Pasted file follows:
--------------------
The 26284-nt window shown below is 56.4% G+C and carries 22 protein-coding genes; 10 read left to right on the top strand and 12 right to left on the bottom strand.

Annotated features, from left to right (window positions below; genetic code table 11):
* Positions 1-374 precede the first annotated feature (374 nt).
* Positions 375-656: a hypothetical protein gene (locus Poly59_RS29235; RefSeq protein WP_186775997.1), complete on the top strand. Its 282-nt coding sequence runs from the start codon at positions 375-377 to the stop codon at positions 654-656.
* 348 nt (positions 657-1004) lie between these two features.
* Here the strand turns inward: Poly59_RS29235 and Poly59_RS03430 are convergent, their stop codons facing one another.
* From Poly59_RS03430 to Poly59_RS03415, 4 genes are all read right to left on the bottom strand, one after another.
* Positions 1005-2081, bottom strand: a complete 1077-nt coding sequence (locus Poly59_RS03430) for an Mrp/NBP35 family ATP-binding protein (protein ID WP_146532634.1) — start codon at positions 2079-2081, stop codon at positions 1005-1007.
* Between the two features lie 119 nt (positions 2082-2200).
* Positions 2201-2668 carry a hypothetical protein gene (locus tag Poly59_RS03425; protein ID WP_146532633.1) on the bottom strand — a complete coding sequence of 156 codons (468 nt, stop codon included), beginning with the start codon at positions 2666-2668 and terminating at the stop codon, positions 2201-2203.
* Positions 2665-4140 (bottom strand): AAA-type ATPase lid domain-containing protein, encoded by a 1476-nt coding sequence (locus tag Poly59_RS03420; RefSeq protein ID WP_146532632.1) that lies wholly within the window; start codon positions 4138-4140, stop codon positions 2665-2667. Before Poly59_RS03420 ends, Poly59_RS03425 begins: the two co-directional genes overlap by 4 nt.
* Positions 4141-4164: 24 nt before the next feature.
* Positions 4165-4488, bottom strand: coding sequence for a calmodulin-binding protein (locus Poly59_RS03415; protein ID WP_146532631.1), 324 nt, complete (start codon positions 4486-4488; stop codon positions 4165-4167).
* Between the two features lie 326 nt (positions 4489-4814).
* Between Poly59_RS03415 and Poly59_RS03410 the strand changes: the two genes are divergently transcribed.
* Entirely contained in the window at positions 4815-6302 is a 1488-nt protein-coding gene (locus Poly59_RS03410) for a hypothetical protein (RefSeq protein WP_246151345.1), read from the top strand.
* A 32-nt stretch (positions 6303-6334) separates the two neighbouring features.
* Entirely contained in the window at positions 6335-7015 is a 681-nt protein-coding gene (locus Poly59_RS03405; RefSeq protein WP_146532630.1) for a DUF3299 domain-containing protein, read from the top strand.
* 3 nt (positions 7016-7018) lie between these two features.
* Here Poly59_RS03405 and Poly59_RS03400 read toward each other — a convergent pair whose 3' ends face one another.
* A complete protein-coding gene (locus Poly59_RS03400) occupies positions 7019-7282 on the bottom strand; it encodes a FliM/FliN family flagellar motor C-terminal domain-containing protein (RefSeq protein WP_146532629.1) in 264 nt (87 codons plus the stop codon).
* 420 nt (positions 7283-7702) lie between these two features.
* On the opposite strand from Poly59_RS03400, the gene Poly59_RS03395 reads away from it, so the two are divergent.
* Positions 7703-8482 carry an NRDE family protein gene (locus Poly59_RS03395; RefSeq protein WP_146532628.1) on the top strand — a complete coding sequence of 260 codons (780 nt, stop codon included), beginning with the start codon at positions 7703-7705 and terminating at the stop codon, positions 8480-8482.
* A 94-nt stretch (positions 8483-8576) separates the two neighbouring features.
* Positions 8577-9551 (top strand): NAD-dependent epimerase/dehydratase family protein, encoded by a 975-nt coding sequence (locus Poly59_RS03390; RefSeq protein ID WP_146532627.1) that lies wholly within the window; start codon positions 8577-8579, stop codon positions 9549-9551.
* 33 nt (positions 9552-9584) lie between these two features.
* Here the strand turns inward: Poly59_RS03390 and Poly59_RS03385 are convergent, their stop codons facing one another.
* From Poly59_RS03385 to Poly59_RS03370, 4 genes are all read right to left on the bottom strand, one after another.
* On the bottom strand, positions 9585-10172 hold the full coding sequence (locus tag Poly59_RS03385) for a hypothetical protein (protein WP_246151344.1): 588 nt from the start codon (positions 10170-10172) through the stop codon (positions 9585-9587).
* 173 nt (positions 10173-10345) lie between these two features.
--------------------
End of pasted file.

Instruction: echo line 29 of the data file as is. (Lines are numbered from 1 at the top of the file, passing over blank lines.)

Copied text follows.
* From Poly59_RS03385 to Poly59_RS03370, 4 genes are all read right to left on the bottom strand, one after another.